The pedigree of Despair is pretty impressive overall. Fassbinder's team included Michael Balhaus, who would become Scorsese's preferred cinematographer, and composer Peer Raben. Both men lend their skills to creating the hallucinatory atmosphere of Despair. The camera goes on dizzying tours of the individual scenes, moving in and out and around, as Fassbinder stages long, choreographed takes. Raben underscores this with music that flows from more typical orchestral pieces to bizarre synthesized sounds, anachronistically disorienting the viewer alongside Hermann. Despair can be a trippy film, one that regularly leaves the viewer guessing, pulling many a rug out from under us before revealing the firm ground that lies beneath.
When I was considering taking Despair for review, I commented to one of my colleagues that I find Dirk Bogarde creepy, a misconception I have to say is entirely based on his panting performance in the aforementioned Night Porter. Having recently seen his impressive dramatic turn in Basil Dearden's Victim and his terrible yet decidedly not-creepy take on James Bond-villainy in Joseph Losey's truly awful adaptation of Modesty Blaise, I have to face facts and admit I wasn't giving him enough credit by pigeonholing him this way. He's incredible in Despair, alternately charming, laughable, and...well, a little creepy. He overplays the character's assumed airs, exaggerating Hermann's gesture and accent at times, almost as if he is parodying James Mason's portrayal of another double-named Nabokov protagonist, Humbert Humbert, in Kubrick's Lolita. Both characters are self-important blowhards, but unlike Humbert, Hermann seems to be aware of his own puffery.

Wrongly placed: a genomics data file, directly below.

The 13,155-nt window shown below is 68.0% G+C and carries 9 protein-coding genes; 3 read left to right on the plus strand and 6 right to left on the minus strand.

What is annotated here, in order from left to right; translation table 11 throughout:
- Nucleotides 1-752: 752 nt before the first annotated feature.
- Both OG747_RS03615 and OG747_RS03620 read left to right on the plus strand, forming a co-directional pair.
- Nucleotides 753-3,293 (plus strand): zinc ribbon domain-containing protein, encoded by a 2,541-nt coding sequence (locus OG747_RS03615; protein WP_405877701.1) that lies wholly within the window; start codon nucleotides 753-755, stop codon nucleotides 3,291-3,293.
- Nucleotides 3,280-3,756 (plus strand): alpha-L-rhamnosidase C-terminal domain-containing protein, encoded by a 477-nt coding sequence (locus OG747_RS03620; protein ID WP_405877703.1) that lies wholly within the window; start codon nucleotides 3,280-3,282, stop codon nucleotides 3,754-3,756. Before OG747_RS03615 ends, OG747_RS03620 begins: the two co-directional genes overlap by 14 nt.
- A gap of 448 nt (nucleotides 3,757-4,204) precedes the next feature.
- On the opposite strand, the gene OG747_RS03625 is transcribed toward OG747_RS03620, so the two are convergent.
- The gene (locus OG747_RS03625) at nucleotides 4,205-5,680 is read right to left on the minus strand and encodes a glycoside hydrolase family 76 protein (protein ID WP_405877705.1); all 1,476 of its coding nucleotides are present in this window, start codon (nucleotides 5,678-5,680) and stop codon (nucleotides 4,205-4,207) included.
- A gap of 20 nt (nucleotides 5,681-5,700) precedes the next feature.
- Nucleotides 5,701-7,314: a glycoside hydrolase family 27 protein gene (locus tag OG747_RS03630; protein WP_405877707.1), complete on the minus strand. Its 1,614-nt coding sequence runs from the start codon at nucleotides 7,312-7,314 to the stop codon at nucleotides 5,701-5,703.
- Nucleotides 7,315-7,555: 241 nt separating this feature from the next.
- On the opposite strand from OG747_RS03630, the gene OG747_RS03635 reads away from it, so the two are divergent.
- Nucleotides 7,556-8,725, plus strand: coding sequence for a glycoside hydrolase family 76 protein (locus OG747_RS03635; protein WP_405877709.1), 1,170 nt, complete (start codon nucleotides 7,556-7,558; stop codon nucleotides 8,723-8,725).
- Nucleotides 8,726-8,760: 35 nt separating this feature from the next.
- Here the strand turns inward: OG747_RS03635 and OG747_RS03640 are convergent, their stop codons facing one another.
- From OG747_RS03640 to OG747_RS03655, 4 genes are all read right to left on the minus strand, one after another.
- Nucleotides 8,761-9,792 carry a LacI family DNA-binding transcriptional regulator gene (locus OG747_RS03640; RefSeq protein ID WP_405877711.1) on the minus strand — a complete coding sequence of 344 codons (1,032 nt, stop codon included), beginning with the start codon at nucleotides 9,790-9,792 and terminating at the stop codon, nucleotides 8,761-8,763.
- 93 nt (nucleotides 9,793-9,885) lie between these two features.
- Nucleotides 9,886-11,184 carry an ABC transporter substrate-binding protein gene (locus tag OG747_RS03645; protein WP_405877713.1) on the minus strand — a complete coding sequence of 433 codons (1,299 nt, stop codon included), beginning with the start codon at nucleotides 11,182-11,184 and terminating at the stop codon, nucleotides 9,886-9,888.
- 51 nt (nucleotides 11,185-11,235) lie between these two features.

Ultimately, Despair is less about the sadness the title brings to mind and more about one man's obsessive exploration of his own dual nature--or perhaps just of how he perceives it to be. Hermann Hermann is a man without a country, living with an invented past, and who sets about trying to invent an alternate future. Fassbinder's movie is tricky and disconcerting, but also funny and impressively strange. It's also totally unpredictable, keeping the audience blissfully unaware of each and every oncoming swerve.